Uni­ver­si­ties, TfL most vul­ner­a­ble among pub­lic sec­tor en­ti­ties

Financial Mirror (Cyprus) - - FRONT PAGE -

Brexit would have an ad­verse im­pact on the UK pub­lic sec­tor, with uni­ver­si­ties and Trans­port for Lon­don (TfL) fac­ing greater down­side risks through po­ten­tial loss of EU fund­ing and lower own-source rev­enues, Moody’s Pub­lic Sec­tor Europe said in a re­port.

“If the UK were to exit the EU, pub­lic sec­tor en­ti­ties in the UK could be af­fected through lower EU fund­ing or lower cen­tral gov­ern­ment spend­ing transfers. At the same time, rev­enues could face pres­sure from lower eco­nomic growth and any immigration curbs. All pub­lic sec­tor en­ti­ties are vul­ner­a­ble, but to vary­ing de­grees,” said Jen­nifer Wong, a se­nior an­a­lyst at Moody’s.

A UK vote to leave the EU would cre­ate height­ened un­cer­tainty, which would lead to slower eco­nomic growth in the UK over the medium term.

Since the UK cen­tral gov­ern­ment is a ma­jor fund­ing source for the sub­sovereign sec­tor, a down­turn in the UK’s eco­nomic growth could af­fect sub­sovereign bud­gets through both lower gov­ern­ment transfers and weaker own-source rev­enues.

For local au­thor­i­ties and TfL, own-source rev­enues could be af­fected by slower growth in busi­ness rates in­come. Uni­ver­si­ties could face lower in­vest­ment in­come, and, if un­em­ploy­ment were to rise, higher ar­rears and lower rental in­come could weigh on Hous­ing As­so­ci­a­tions (HAs).

Moody’s ex­pects that the UK gov­ern­ment and other sources would make up some of uni­ver­si­ties’ lost EU fund­ing in the event of an exit, but the loss is un­likely to be com­pen­sated in full.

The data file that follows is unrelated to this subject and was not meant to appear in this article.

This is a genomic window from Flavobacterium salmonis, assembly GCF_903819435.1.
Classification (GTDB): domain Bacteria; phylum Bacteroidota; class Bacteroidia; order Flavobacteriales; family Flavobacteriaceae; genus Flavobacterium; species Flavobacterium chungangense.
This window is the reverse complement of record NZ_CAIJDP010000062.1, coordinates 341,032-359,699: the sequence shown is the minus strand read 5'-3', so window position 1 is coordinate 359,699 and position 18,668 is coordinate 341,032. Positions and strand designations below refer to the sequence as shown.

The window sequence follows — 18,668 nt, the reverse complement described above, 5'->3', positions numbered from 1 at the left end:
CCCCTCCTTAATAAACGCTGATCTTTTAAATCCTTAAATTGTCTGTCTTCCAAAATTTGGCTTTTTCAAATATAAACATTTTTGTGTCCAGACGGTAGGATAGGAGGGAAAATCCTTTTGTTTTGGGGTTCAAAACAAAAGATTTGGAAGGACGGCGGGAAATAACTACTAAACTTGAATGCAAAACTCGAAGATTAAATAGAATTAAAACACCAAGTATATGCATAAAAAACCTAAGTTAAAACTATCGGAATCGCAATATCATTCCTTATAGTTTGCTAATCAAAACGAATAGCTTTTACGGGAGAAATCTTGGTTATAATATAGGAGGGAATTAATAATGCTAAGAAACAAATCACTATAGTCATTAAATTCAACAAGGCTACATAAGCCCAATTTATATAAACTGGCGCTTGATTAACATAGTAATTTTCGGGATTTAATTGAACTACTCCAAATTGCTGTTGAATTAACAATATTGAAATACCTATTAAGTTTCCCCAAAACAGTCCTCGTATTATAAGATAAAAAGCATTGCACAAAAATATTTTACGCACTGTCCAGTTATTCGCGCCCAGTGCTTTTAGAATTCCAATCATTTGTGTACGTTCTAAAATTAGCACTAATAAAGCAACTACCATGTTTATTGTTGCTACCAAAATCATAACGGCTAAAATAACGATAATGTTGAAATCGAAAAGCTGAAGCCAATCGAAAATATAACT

More­over, the rat­ing agency projects that fewer EU stu­dents would choose to study in the UK in the event of Brexit. Those that did, would be charged higher in­ter­na­tional stu­dent fees in­stead of do­mes­tic fees.

Stricter immigration poli­cies could also dam­age UK uni­ver­si­ties’ global rep­u­ta­tion and abil­ity to at­tract in­ter­na­tional stu­dents.

TfL would be ad­versely af­fected by a slow­ing econ­omy. If pop­u­la­tion growth were to be slower than an­tic­i­pated, this would neg­a­tively af­fect rid­er­ship growth and fare­box rev­enues. The op­er­a­tor could also be af­fected by a slow­down in busi­ness rates col­lec­tions due to a Brex­itin­duced de­cline in eco­nomic growth. This is be­cause TfL’s cap­i­tal pro­gramme will be funded through re­tained busi­ness rates in the Lon­don area from 2017-18.

In con­trast, local au­thor­i­ties and HAs would be less di­rectly af­fected.

Some of the lost fund­ing could be re­placed, at least partly, by the UK gov­ern­ment or other sources in case of an exit. Pres­sure on local author­ity rev­enues in the event of Brexit may be partly off­set by re­duced de­mand for ser­vices if immigration slows.

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